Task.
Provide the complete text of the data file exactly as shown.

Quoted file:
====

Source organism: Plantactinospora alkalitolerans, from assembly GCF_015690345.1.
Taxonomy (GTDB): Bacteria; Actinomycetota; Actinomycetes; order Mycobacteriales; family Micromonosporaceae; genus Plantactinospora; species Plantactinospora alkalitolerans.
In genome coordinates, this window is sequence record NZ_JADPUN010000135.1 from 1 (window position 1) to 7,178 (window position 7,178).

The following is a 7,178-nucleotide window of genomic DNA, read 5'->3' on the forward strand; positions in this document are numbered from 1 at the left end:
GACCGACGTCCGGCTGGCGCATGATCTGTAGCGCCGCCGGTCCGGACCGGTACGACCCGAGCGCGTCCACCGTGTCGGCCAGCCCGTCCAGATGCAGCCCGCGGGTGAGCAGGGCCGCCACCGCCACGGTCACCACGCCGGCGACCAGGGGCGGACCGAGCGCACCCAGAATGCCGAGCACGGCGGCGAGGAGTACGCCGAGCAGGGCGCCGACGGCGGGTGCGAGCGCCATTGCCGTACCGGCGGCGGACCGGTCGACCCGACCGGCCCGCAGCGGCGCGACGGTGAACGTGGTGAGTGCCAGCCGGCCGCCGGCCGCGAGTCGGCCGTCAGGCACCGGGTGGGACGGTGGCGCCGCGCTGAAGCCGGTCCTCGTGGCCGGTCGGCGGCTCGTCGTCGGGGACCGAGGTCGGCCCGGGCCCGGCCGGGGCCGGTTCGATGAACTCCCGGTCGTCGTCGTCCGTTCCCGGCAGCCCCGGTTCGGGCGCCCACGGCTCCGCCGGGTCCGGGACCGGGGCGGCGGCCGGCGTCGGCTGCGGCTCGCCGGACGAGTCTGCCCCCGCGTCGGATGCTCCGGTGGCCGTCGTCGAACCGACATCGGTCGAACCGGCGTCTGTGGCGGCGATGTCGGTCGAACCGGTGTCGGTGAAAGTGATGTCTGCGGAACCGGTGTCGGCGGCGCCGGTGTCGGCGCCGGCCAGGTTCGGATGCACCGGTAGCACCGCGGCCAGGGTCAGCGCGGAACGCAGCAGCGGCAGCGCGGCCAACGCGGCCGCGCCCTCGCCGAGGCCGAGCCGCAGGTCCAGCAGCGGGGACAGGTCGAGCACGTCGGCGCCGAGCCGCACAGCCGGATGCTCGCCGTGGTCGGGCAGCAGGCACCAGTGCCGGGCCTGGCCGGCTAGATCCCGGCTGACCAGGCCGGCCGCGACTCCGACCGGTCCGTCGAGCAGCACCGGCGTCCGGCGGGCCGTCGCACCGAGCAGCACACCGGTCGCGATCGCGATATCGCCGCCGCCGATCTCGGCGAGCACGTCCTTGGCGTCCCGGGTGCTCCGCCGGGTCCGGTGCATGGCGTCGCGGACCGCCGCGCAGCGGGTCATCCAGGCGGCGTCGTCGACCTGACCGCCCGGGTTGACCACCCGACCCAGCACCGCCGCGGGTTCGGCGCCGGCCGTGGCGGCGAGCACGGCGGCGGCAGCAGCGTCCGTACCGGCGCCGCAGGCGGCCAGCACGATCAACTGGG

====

Source organism: Plantactinospora alkalitolerans, from assembly GCF_015690345.1.
Taxonomy (GTDB): Bacteria; Actinomycetota; Actinomycetes; order Mycobacteriales; family Micromonosporaceae; genus Plantactinospora; species Plantactinospora alkalitolerans.
In genome coordinates, this window is sequence record NZ_JADPUN010000135.1 from 1 (window position 1) to 7,178 (window position 7,178).

The following is a 7,178-nucleotide window of genomic DNA, read 5'->3' on the forward strand; positions in this document are numbered from 1 at the left end:
GACCGACGTCCGGCTGGCGCATGATCTGTAGCGCCGCCGGTCCGGACCGGTACGACCCGAGCGCGTCCACCGTGTCGGCCAGCCCGTCCAGATGCAGCCCGCGGGTGAGCAGGGCCGCCACCGCCACGGTCACCACGCCGGCGACCAGGGGCGGACCGAGCGCACCCAGAATGCCGAGCACGGCGGCGAGGAGTACGCCGAGCAGGGCGCCGACGGCGGGTGCGAGCGCCATTGCCGTACCGGCGGCGGACCGGTCGACCCGACCGGCCCGCAGCGGCGCGACGGTGAACGTGGTGAGTGCCAGCCGGCCGCCGGCCGCGAGTCGGCCGTCAGGCACCGGGTGGGACGGTGGCGCCGCGCTGAAGCCGGTCCTCGTGGCCGGTCGGCGGCTCGTCGTCGGGGACCGAGGTCGGCCCGGGCCCGGCCGGGGCCGGTTCGATGAACTCCCGGTCGTCGTCGTCCGTTCCCGGCAGCCCCGGTTCGGGCGCCCACGGCTCCGCCGGGTCCGGGACCGGGGCGGCGGCCGGCGTCGGCTGCGGCTCGCCGGACGAGTCTGCCCCCGCGTCGGATGCTCCGGTGGCCGTCGTCGAACCGACATCGGTCGAACCGGCGTCTGTGGCGGCGATGTCGGTCGAACCGGTGTCGGTGAAAGTGATGTCTGCGGAACCGGTGTCGGCGGCGCCGGTGTCGGCGCCGGCCAGGTTCGGATGCACCGGTAGCACCGCGGCCAGGGTCAGCGCGGAACGCAGCAGCGGCAGCGCGGCCAACGCGGCCGCGCCCTCGCCGAGGCCGAGCCGCAGGTCCAGCAGCGGGGACAGGTCGAGCACGTCGGCGCCGAGCCGCACAGCCGGATGCTCGCCGTGGTCGGGCAGCAGGCACCAGTGCCGGGCCTGGCCGGCTAGATCCCGGCTGACCAGGCCGGCCGCGACTCCGACCGGTCCGTCGAGCAGCACCGGCGTCCGGCGGGCCGTCGCACCGAGCAGCACACCGGTCGCGATCGCGATATCGCCGCCGCCGATCTCGGCGAGCACGTCCTTGGCGTCCCGGGTGCTCCGCCGGGTCCGGTGCATGGCGTCGCGGACCGCCGCGCAGCGGGTCATCCAGGCGGCGTCGTCGACCTGACCGCCCGGGTTGACCACCCGACCCAGCACCGCCGCGGGTTCGGCGCCGGCCGTGGCGGCGAGCACGGCGGCGGCAGCAGCGTCCGTACCGGCGCCGCAGGCGGCCAGCACGATCAACTGGG